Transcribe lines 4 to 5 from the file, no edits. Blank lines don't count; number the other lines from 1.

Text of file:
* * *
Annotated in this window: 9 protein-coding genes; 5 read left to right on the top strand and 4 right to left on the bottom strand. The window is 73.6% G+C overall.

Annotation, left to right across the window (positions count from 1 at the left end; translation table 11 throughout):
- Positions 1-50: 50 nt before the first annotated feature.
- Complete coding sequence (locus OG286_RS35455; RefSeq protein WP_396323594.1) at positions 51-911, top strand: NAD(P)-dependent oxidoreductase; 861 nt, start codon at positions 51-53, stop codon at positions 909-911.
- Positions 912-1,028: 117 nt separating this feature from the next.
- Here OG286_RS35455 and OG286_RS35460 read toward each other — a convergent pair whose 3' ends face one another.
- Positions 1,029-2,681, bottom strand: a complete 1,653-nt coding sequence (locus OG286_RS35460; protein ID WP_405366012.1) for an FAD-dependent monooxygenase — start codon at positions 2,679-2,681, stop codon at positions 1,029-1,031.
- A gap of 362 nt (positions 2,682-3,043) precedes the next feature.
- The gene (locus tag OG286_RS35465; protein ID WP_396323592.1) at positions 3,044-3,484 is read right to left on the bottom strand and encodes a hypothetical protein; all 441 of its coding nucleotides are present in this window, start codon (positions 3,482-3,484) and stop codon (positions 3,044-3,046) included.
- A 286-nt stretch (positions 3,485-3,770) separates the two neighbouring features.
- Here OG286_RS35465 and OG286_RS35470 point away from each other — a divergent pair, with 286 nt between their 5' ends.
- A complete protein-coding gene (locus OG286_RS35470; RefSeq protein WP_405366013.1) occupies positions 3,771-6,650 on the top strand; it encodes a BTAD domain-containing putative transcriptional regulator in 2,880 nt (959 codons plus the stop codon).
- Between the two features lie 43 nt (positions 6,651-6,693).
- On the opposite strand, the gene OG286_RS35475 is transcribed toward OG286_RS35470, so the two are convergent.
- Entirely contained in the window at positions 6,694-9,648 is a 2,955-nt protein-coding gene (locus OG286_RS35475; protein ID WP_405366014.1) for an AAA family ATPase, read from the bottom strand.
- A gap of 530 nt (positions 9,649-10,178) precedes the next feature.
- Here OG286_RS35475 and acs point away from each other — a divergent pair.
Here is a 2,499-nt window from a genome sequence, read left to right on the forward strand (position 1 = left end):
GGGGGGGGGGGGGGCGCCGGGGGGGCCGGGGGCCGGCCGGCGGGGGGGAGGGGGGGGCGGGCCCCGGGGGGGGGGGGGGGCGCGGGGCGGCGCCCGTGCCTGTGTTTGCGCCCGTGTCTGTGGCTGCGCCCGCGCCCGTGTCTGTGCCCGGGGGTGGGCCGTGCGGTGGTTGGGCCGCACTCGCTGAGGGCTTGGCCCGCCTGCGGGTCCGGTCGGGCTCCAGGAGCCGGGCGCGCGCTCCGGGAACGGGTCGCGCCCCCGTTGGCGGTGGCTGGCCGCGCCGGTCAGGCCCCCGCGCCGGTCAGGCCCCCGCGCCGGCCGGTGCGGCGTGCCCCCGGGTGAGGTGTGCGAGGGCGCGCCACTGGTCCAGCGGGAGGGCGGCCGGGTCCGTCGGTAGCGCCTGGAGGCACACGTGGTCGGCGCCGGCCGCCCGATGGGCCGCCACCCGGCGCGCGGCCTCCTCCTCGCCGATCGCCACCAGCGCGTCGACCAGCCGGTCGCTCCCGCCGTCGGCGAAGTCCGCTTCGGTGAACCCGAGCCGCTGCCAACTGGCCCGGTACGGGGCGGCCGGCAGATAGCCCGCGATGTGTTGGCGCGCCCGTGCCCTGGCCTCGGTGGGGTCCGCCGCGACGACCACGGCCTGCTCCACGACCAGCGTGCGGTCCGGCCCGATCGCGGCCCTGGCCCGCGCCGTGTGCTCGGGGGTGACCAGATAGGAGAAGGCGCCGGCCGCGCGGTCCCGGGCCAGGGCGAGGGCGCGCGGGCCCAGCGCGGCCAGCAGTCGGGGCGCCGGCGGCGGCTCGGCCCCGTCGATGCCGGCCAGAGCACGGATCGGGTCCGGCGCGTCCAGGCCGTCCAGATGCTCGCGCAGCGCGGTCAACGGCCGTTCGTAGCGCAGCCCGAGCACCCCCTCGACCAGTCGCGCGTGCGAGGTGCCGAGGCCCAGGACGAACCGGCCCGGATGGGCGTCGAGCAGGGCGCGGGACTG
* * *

- Complete coding sequence (locus OG286_RS35455; RefSeq protein WP_396323594.1) at positions 51-911, top strand: NAD(P)-dependent oxidoreductase; 861 nt, start codon at positions 51-53, stop codon at positions 909-911.
- Positions 912-1,028: 117 nt separating this feature from the next.